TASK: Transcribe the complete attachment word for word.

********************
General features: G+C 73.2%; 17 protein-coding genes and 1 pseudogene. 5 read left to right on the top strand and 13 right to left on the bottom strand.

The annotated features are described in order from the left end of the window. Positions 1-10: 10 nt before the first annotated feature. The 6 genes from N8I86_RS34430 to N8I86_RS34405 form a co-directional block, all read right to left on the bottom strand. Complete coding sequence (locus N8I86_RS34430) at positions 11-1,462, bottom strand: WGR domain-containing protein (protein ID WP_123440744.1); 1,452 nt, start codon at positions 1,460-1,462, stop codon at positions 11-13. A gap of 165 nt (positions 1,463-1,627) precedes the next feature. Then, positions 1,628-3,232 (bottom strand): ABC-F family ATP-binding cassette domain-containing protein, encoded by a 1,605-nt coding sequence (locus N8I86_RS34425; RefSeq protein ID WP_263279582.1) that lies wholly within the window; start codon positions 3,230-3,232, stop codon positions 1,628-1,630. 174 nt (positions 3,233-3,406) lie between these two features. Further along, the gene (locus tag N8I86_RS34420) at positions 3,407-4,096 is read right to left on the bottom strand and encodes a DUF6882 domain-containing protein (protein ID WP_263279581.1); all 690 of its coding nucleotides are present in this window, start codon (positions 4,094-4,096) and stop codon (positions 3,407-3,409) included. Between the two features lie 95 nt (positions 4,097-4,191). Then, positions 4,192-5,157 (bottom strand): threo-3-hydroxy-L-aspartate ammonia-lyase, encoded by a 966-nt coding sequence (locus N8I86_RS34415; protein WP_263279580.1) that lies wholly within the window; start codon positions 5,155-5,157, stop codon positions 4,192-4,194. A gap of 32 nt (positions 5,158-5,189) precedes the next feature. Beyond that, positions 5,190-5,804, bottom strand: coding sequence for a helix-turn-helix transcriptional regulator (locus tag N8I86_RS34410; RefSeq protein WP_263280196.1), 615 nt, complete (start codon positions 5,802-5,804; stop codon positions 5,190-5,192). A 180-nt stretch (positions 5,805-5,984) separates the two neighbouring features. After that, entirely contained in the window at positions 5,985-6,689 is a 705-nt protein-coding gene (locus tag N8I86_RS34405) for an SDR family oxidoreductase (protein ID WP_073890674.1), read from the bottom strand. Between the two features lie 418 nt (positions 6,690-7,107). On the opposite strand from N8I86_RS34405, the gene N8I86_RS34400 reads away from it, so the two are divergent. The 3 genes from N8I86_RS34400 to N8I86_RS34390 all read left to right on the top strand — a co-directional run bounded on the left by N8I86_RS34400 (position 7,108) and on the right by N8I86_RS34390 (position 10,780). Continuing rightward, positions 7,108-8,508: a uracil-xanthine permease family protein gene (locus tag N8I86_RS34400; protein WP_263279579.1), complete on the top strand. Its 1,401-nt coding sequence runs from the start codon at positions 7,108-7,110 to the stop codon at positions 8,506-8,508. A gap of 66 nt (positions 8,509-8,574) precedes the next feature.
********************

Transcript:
General features: G+C 73.2%; 17 protein-coding genes and 1 pseudogene. 5 read left to right on the top strand and 13 right to left on the bottom strand.

The annotated features are described in order from the left end of the window. Positions 1-10: 10 nt before the first annotated feature. The 6 genes from N8I86_RS34430 to N8I86_RS34405 form a co-directional block, all read right to left on the bottom strand. Complete coding sequence (locus N8I86_RS34430) at positions 11-1,462, bottom strand: WGR domain-containing protein (protein ID WP_123440744.1); 1,452 nt, start codon at positions 1,460-1,462, stop codon at positions 11-13. A gap of 165 nt (positions 1,463-1,627) precedes the next feature. Then, positions 1,628-3,232 (bottom strand): ABC-F family ATP-binding cassette domain-containing protein, encoded by a 1,605-nt coding sequence (locus N8I86_RS34425; RefSeq protein ID WP_263279582.1) that lies wholly within the window; start codon positions 3,230-3,232, stop codon positions 1,628-1,630. 174 nt (positions 3,233-3,406) lie between these two features. Further along, the gene (locus tag N8I86_RS34420) at positions 3,407-4,096 is read right to left on the bottom strand and encodes a DUF6882 domain-containing protein (protein ID WP_263279581.1); all 690 of its coding nucleotides are present in this window, start codon (positions 4,094-4,096) and stop codon (positions 3,407-3,409) included. Between the two features lie 95 nt (positions 4,097-4,191). Then, positions 4,192-5,157 (bottom strand): threo-3-hydroxy-L-aspartate ammonia-lyase, encoded by a 966-nt coding sequence (locus N8I86_RS34415; protein WP_263279580.1) that lies wholly within the window; start codon positions 5,155-5,157, stop codon positions 4,192-4,194. A gap of 32 nt (positions 5,158-5,189) precedes the next feature. Beyond that, positions 5,190-5,804, bottom strand: coding sequence for a helix-turn-helix transcriptional regulator (locus tag N8I86_RS34410; RefSeq protein WP_263280196.1), 615 nt, complete (start codon positions 5,802-5,804; stop codon positions 5,190-5,192). A 180-nt stretch (positions 5,805-5,984) separates the two neighbouring features. After that, entirely contained in the window at positions 5,985-6,689 is a 705-nt protein-coding gene (locus tag N8I86_RS34405) for an SDR family oxidoreductase (protein ID WP_073890674.1), read from the bottom strand. Between the two features lie 418 nt (positions 6,690-7,107). On the opposite strand from N8I86_RS34405, the gene N8I86_RS34400 reads away from it, so the two are divergent. The 3 genes from N8I86_RS34400 to N8I86_RS34390 all read left to right on the top strand — a co-directional run bounded on the left by N8I86_RS34400 (position 7,108) and on the right by N8I86_RS34390 (position 10,780). Continuing rightward, positions 7,108-8,508: a uracil-xanthine permease family protein gene (locus tag N8I86_RS34400; protein WP_263279579.1), complete on the top strand. Its 1,401-nt coding sequence runs from the start codon at positions 7,108-7,110 to the stop codon at positions 8,506-8,508. A gap of 66 nt (positions 8,509-8,574) precedes the next feature.